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Jester v. Kelley

United States District Court, E.D. Arkansas, Pine Bluff Division

February 10, 2015

LANE JESTER, ADC #127293, Petitioner,
WENDY KELLEY[1], Director, Arkansas Department of Correction, Respondent.


JOE J. VOLPE, Magistrate Judge.

The following recommended disposition has been sent to United States Chief District Judge Brian S. Miller. Any party may serve and file written objections to this recommendation. Objections should be specific and should include the factual or legal basis for the objection. If the objection is to a factual finding, specifically identify that finding and the evidence that supports your objection. An original and one copy of your objections must be received in the office of the United States District Court Clerk no later than fourteen days from the date of the findings and recommendations. The copy will be furnished to the opposing party. Failure to file timely objections may result in a waiver of the right to appeal questions of fact.

If you are objecting to the recommendation and also desire to submit new, different, or additional evidence, and to have a new hearing for this purpose before either the District Judge or Magistrate Judge, you must, at the time you file your written objections, include the following:

1. Why the record made before the Magistrate Judge is inadequate.

2. Why the evidence to be proffered at the new hearing (if such a hearing is granted) was not offered at the hearing before the Magistrate Judge.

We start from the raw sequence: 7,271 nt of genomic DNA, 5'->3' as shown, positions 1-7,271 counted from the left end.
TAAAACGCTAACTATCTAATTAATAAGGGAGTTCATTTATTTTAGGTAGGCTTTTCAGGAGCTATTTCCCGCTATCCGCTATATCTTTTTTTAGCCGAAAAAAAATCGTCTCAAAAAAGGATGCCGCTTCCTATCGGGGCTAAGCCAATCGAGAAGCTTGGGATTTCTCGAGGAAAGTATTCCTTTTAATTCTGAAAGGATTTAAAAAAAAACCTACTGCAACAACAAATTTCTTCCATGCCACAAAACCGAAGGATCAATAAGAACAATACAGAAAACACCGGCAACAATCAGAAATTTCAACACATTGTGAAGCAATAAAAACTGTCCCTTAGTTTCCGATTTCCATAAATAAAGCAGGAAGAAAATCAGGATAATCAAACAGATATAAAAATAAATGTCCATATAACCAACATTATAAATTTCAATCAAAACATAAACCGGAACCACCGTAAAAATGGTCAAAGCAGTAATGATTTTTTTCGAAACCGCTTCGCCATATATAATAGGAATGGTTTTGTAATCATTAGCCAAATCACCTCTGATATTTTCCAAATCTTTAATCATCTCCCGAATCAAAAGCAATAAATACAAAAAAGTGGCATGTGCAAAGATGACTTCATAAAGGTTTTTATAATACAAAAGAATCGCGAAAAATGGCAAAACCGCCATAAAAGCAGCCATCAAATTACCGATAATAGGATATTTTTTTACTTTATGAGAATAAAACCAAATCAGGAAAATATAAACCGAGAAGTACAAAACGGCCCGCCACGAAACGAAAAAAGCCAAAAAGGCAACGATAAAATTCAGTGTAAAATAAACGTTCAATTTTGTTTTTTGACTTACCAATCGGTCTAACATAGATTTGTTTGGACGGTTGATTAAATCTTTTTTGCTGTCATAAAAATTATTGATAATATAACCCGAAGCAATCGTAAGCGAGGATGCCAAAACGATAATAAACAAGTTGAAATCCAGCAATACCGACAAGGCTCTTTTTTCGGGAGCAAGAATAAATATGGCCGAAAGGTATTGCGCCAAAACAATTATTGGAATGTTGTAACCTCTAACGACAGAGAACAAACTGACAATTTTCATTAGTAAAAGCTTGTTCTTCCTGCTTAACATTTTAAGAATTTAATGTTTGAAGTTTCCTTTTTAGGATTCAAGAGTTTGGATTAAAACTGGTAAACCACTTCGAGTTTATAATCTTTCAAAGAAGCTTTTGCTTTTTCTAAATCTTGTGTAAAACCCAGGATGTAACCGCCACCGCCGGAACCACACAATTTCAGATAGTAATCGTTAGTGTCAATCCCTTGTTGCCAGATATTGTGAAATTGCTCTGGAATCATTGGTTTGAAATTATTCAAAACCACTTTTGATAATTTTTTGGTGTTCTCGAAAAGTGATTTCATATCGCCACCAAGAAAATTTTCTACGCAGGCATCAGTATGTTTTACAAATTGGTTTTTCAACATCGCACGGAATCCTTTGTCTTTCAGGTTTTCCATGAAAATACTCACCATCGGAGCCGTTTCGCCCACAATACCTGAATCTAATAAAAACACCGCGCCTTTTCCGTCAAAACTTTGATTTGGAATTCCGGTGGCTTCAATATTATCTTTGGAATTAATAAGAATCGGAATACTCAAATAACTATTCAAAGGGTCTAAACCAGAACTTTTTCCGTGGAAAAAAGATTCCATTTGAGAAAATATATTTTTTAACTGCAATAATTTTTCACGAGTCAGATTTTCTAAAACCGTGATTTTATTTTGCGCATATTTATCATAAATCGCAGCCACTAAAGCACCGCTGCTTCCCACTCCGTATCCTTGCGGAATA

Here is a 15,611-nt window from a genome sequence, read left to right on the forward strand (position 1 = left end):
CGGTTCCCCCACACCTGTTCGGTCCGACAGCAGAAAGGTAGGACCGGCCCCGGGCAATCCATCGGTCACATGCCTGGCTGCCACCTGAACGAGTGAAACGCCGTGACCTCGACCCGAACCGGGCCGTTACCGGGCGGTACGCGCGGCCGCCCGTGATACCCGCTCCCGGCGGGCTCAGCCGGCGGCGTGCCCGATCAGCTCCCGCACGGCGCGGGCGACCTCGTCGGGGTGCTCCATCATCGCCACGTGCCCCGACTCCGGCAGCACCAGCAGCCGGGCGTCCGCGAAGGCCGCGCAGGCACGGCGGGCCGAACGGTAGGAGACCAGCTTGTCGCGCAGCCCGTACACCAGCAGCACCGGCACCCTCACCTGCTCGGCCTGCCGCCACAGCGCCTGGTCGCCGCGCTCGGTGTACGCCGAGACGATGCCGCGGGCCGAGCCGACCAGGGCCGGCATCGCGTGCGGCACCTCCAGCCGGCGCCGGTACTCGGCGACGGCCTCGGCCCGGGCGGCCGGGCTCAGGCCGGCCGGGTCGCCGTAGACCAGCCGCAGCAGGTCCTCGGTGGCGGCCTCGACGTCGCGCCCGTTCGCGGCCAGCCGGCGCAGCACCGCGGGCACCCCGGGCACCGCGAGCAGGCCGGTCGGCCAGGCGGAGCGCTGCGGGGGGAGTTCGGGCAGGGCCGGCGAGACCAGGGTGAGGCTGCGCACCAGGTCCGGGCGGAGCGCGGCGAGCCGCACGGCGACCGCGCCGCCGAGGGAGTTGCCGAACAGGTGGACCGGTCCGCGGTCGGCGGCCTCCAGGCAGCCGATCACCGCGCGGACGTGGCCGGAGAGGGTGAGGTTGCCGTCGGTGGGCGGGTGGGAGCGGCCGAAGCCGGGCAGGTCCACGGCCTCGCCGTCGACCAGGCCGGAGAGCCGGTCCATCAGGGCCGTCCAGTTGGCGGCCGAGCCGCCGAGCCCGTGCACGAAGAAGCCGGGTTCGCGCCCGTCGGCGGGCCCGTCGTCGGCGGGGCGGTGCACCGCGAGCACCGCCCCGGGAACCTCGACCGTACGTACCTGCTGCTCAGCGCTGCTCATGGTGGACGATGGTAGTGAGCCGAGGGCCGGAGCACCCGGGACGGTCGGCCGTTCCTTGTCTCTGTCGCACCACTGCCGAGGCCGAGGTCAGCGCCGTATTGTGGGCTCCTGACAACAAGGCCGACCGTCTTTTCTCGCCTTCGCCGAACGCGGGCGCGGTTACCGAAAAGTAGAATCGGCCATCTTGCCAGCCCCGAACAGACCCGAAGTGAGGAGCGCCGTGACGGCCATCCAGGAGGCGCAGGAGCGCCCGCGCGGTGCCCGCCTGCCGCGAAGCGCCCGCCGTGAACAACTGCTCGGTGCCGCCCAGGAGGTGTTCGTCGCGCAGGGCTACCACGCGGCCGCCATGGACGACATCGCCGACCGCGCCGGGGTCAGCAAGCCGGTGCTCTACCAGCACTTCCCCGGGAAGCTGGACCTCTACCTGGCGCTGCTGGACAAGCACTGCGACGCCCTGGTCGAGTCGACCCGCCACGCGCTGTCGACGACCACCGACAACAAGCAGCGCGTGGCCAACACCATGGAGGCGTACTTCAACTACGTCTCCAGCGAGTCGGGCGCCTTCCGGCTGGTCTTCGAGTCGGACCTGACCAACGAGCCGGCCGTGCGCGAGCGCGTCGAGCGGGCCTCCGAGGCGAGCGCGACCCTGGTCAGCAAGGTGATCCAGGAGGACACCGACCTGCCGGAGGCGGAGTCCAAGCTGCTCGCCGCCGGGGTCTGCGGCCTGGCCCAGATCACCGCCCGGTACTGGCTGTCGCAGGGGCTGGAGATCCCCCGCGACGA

3. The details of any testimony desired to be introduced at the new hearing in the form of an offer of proof, and a copy or the original of any documentary or other non-testimonial evidence desired to be introduced at the new hearing.

From this submission, the District Judge will determine the necessity for an additional evidentiary hearing. Mail your objections and "Statement of Necessity" to:



On November 22, 2013, Petitioner, Lane Jester, pleaded guilty to battery in the first degree, breaking or entering, commercial burglary, and theft of property. (Doc. No. 5-1.) The Sebastian County Circuit Court sentenced him to 168 months imprisonment in the Arkansas Department of Correction (ADC). ( Id. ) The sentences for each offense and for his parole violation were to run concurrently, and he was given thirteen days credit for jail time. Id.

On May 18, 2014, Mr. Jester filed a grievance with the ADC Hawkins Unit. (Doc. 5-2.) He requested the ADC give him "credit for time served" for the 268 days that he was incarcerated after the commission of the offense but before imposition of his sentence. ( Id. ) His grievance was denied, and Assistant Director Grant Harris affirmed the decision on August 4, 2014. (Doc. No. 1.)

Mr. Jester then filed his current Petition on September 29, 2014. ( Id. ) He asks the Court to grant relief by applying 268 days to his sentence computation. Mr. Jester believes the pre-sentence time should be subtracted from his 168-month sentence. ( Id. ) Respondent responded on November 10, 2014, arguing that Petitioner's claim is an issue of state law. (Doc. No. 5.) Mr. Jester filed two, similar replies expanding on his claim (Doc. Nos. 8, 9) and a Motion for Transcript (Doc. No. 10). After careful review of the pleadings in this matter, the Court, sua sponte, finds that Mr. Jester failed to exhaust state remedies.